Key Issues: 
Thursday, September 17, 2009

 

E and E News/Greenwire, Allison Winter

Published March 26, 2009

Farmland conservation programs could take a hit in the spending blueprint under discussion in the Senate Budget Committee.

Key Issues: 
Thursday, September 17, 2009

 

Des Moines Register, Philip Brasher

Published May 29, 2009

Government conservation money in Iowa should be targeted to farms in areas that pollute the Mississippi River basin and cause a dead zone in the Gulf of Mexico, an environmental group says.

Key Issues: 
Thursday, September 17, 2009

 

Ft. Collins Coloradoan, David Young

Published March 11, 2009

A group of America's ethanol producers dedicated to furthering the nation's economy through cleaner, "greener" energy has called upon the U.S. Environmental Protection Agency to raise the limit on ethanol blended in gasoline.

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Thursday, September 17, 2009

President-elect Obama’s support for biofuels faces a few early tests, including a decision on whether to provide more aid to the corn ethanol industry, which critics say already gets too big a piece of the money pie.

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Thursday, September 17, 2009

Dow Jones, Bill Tomson

Published January 9, 2009

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Thursday, September 17, 2009

 

A California environmental agency this week will consider a controversial new way to evaluate the carbon footprint of biofuels. At stake for the ethanol industry is continued unencumbered access to the state that uses the most motor fuel in the country, and the prospect that other states could follow California’s lead.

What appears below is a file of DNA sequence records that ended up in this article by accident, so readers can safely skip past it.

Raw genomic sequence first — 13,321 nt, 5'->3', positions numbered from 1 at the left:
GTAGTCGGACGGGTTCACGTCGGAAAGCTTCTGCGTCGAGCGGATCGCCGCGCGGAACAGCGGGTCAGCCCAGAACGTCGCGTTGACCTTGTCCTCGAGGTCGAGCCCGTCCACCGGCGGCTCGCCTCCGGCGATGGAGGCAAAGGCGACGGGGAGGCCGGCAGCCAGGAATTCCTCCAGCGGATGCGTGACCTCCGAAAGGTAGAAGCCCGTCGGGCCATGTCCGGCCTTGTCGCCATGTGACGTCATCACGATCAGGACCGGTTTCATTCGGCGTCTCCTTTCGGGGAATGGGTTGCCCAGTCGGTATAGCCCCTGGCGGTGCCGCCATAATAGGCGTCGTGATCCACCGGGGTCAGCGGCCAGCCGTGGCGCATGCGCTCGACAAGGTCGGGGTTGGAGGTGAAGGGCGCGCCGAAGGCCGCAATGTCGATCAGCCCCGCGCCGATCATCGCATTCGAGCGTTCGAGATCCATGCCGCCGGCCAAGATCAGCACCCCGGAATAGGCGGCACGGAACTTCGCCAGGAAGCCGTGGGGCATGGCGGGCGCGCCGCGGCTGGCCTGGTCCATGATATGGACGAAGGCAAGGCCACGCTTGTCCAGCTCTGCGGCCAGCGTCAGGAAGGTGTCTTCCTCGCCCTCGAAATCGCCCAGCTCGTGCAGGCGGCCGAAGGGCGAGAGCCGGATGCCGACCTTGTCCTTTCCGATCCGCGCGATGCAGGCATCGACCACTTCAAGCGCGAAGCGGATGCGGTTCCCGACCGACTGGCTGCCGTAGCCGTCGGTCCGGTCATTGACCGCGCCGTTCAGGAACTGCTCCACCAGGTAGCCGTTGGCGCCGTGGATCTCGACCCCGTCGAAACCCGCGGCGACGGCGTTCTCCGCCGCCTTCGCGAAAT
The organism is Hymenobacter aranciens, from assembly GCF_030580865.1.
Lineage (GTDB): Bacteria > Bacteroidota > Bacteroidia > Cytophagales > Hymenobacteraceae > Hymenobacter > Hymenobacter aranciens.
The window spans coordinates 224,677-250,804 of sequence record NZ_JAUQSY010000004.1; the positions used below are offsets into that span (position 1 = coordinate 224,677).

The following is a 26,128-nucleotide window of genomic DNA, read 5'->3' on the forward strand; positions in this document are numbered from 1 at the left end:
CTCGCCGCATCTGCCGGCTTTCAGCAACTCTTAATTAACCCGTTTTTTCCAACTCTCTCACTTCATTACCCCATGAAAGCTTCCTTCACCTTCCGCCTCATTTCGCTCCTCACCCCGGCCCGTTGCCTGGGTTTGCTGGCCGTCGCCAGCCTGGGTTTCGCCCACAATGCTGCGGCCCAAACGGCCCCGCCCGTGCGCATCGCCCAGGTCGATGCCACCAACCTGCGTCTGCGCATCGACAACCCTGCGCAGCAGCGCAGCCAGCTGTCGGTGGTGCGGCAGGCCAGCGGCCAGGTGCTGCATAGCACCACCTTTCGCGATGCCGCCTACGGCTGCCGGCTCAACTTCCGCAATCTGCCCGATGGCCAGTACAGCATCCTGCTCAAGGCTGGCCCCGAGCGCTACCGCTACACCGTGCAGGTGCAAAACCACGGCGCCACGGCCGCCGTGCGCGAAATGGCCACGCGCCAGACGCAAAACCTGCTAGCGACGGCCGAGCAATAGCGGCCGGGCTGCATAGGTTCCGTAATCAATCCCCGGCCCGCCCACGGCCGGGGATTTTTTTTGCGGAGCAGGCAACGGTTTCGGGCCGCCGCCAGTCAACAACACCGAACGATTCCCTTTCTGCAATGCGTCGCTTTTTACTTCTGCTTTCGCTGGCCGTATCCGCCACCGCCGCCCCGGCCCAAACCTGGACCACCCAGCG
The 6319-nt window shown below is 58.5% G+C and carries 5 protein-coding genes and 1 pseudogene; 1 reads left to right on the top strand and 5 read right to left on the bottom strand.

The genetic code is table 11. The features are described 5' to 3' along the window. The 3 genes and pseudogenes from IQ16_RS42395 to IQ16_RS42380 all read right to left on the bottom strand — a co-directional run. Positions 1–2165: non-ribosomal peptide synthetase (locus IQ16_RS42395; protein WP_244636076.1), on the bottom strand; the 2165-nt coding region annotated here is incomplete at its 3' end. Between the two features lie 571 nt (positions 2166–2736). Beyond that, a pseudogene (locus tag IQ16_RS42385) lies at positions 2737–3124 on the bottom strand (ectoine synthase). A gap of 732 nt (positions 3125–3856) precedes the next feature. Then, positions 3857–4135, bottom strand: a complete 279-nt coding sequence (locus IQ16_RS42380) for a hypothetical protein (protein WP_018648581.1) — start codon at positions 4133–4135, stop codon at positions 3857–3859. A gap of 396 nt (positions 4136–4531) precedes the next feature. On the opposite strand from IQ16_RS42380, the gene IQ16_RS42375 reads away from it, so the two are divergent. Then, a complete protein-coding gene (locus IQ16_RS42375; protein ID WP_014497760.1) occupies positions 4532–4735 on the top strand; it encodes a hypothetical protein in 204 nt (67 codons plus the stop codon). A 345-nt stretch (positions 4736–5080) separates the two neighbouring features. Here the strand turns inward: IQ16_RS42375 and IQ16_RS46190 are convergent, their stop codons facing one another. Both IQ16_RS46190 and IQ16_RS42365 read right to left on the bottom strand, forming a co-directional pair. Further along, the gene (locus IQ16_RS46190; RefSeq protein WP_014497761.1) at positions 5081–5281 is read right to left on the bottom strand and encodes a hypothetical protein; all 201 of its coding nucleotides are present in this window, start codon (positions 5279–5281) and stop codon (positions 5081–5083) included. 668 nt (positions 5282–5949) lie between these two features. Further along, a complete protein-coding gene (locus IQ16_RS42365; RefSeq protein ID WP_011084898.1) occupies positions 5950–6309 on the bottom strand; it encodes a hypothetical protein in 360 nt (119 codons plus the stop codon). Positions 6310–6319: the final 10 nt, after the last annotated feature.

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Thursday, September 17, 2009

 

The Hill, Jim Snyder

Published June 26, 2009

Excerpt:

The subject of offsets and which federal agency has the responsibility of determining what qualifies has emerged as a problem for some environmental groups, too.

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Thursday, September 17, 2009

 

Des Moines Register, Philip Brasher

Published June 26, 2009

Farmers who already conserve carbon in the soil by not plowing it could qualify for the new credits to keep them from breaking up the land and releasing the carbon into the air.

Monday, September 7, 2009

A frayed regulatory framework and dependence on voluntary action has done little to mitigate the damage from agricultural activities in the six states in the Chesapeake Bay watershed.

Key Issues: 
Tuesday, July 21, 2009

 

The Hill, Jim Snyder

Excerpt:

Meanwhile, environmental groups are focusing on another delicate issue: carbon offsets.

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Tuesday, July 21, 2009

 

The New Republic, Bradford Plumer

Excerpt:

The Environmental Working Group recently analyzed the House climate bill and noted that the legislation allows farmers to earn credits under the cap-and-trade regime for practices such as low or no-till farming even if they've been going on since 2001.